1. How do relationships affect negotiation dynamics?
Negotiation is fundamentally a communication exercise between individuals. In many negotiations, the other person is the focal problem. The nature of the negotiator’s interaction and the relationship that ensues has a major impact on the negotiation process. Negotiation is often not a way to discuss an issue, but a way to learn more about the other party and increase interdependence. In some negotiations, relationship preservation is the negotiation goal, and parties may make concessions on substantive issues to preserve or enhance the relationship. As an example of the effect of relationship on negotiations, research indicates that communal-sharing relationships lead to greater empathy and cooperation in negotiations; better performance in decision-making and performance-coordination tasks; increased attention to the other party’s outcomes; reluctance to use coercive tactics; likelihood to share information; and greater likelihood of compromise and problem-solving approaches to negotiations. Negotiating within relationships may never end. Parties may defer negotiations over tough issues in order to start on the right foot. Issues on which parties truly disagree may never go away. Attempting to anticipate the future and negotiate everything up front is often impossible.
There are three common types of relationship in negotiation include: business-only, friendship-only, and multiplex relationships that involve both.
• Business-Only Negotiations – Negotiation in business-only relationships are unique in that expectations for the relationship are limited and easily defined. A common practice in business negotiations is “market pricing “. This is a method of putting value on things in which everything is reduced to a single value or utility metric that allows for the comparison of many qualitatively and quantitatively diverse factors. Market pricing is difficult in a blended or friend-only relationship. A notable difficulty in a business negotiation is the requirement to quickly establish trust in a situation where there is little knowledge or previous interactions. Further, business relationships often have status and rank issues associated with them.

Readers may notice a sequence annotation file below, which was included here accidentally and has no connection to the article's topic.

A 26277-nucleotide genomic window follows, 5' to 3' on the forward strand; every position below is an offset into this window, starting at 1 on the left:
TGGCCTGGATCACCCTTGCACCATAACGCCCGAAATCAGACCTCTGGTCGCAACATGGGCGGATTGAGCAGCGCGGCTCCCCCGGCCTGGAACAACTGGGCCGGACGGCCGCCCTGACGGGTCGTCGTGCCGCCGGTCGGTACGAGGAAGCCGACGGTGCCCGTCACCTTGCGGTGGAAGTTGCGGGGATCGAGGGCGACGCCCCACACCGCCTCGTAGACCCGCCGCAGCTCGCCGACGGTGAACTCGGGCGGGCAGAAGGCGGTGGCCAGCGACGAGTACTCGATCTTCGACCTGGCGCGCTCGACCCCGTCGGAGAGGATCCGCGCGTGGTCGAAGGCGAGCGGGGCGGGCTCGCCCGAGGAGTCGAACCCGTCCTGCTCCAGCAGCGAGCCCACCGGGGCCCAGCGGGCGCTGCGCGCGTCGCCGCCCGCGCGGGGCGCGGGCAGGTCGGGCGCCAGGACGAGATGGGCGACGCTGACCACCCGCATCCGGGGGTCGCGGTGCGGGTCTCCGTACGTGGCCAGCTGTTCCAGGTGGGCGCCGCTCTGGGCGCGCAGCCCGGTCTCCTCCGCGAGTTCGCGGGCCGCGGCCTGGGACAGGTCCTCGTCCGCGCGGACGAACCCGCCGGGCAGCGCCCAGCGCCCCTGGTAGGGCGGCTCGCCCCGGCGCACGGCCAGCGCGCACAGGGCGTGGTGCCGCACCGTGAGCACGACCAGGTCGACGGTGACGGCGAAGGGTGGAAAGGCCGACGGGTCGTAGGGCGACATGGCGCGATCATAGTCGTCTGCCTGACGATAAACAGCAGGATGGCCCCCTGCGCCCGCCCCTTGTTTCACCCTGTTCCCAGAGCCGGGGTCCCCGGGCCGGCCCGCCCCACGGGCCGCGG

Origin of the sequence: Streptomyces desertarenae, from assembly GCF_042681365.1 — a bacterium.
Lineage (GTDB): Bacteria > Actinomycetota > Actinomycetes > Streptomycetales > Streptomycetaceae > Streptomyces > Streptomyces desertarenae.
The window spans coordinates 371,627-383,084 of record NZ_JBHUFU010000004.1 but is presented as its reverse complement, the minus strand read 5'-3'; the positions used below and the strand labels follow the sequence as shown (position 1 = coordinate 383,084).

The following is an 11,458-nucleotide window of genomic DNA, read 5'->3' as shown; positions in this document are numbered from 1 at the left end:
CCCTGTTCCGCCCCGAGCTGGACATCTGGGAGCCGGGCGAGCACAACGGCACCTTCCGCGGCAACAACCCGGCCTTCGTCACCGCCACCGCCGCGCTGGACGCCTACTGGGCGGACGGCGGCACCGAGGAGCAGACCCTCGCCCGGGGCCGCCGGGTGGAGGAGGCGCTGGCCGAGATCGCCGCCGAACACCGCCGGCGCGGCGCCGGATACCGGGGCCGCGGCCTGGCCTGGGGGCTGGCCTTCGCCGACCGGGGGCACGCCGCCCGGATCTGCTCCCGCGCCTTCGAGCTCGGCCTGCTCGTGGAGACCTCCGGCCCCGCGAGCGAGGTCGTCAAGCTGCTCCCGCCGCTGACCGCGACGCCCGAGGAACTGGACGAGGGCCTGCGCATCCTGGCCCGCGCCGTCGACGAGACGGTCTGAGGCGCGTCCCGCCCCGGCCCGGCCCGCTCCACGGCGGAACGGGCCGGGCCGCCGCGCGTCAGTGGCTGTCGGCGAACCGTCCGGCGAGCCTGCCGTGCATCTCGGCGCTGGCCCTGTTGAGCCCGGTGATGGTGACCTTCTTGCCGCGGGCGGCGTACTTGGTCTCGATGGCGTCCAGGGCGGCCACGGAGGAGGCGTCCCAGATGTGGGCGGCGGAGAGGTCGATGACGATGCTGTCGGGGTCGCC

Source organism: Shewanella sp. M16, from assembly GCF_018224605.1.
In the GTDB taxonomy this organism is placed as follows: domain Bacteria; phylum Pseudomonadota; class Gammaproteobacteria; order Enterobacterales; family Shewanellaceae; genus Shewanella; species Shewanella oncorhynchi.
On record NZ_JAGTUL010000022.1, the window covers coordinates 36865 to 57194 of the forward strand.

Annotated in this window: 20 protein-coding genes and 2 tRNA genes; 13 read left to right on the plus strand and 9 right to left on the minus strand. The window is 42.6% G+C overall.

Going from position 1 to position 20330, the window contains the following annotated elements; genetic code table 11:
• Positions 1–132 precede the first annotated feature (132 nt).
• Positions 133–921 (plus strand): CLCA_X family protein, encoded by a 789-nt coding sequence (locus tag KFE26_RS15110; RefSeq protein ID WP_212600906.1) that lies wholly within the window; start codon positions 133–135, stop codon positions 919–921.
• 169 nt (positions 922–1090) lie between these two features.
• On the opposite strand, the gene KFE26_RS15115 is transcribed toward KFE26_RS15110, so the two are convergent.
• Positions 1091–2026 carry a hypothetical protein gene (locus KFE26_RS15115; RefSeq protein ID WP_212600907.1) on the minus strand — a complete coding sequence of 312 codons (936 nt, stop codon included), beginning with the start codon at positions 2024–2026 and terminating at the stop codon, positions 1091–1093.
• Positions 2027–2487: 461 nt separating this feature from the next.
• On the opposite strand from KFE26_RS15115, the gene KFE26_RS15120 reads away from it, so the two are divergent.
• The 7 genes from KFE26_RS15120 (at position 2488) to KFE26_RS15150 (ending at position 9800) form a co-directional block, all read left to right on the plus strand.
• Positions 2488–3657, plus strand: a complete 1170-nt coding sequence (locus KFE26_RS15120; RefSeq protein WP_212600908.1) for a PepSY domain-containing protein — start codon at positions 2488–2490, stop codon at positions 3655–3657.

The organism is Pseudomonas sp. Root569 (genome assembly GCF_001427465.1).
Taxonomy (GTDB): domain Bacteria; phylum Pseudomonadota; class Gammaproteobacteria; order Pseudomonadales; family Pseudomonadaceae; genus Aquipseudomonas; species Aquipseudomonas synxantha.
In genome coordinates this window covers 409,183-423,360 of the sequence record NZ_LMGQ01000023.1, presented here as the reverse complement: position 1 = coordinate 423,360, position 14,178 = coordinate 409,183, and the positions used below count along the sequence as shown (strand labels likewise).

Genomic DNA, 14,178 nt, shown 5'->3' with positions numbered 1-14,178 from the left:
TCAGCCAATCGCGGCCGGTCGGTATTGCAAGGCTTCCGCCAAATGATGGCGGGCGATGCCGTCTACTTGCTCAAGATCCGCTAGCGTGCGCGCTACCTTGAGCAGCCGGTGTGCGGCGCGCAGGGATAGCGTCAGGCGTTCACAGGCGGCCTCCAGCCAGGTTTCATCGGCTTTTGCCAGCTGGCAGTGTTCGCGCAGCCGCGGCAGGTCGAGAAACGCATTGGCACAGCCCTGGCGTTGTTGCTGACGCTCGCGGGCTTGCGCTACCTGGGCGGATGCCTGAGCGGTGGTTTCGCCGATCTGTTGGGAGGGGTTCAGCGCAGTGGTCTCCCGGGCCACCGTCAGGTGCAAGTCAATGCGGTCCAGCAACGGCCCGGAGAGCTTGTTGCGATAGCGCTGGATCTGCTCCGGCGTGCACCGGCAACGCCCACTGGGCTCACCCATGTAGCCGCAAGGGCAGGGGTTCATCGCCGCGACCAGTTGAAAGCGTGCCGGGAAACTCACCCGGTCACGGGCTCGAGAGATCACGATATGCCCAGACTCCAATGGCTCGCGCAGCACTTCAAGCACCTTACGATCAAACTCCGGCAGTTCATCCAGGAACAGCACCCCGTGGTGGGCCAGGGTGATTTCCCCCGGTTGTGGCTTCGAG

• Friend-Only Negotiations – Friend-only negotiations are plagued by numerous attributes that make them more difficult. Generally, people are uncomfortable negotiating with friends. Part of this discomfort is due to cultural and exchange norms. Cultural norms drive use to take care of the people we love and are close to, respond to their needs, and not “keep track” of who has provided what in the relationship. “Exchange norms” concern the giving and taking of benefits and resources. The result is that friends are often less competitive with each other. The problem is that friendship may also block individuals from achieving high-level integrative agreements. Friends have a tendency to gravitate toward equality rules or equity rules in resolving a conflict. A phenomenon known as the “abilene paradox” is when friendship leads to the mismanagement of agreement.
• Mixed Negotiations – A relationship between parties that is both personal (e.g., friends or family) and business related is commonly known as an “embedded relationships.” Relationships that emanate from ingrained habits of past social interactions are known as “sticky ties”. There is much higher potential for emotions, internal value conflict, and a lack of creativity or innovation.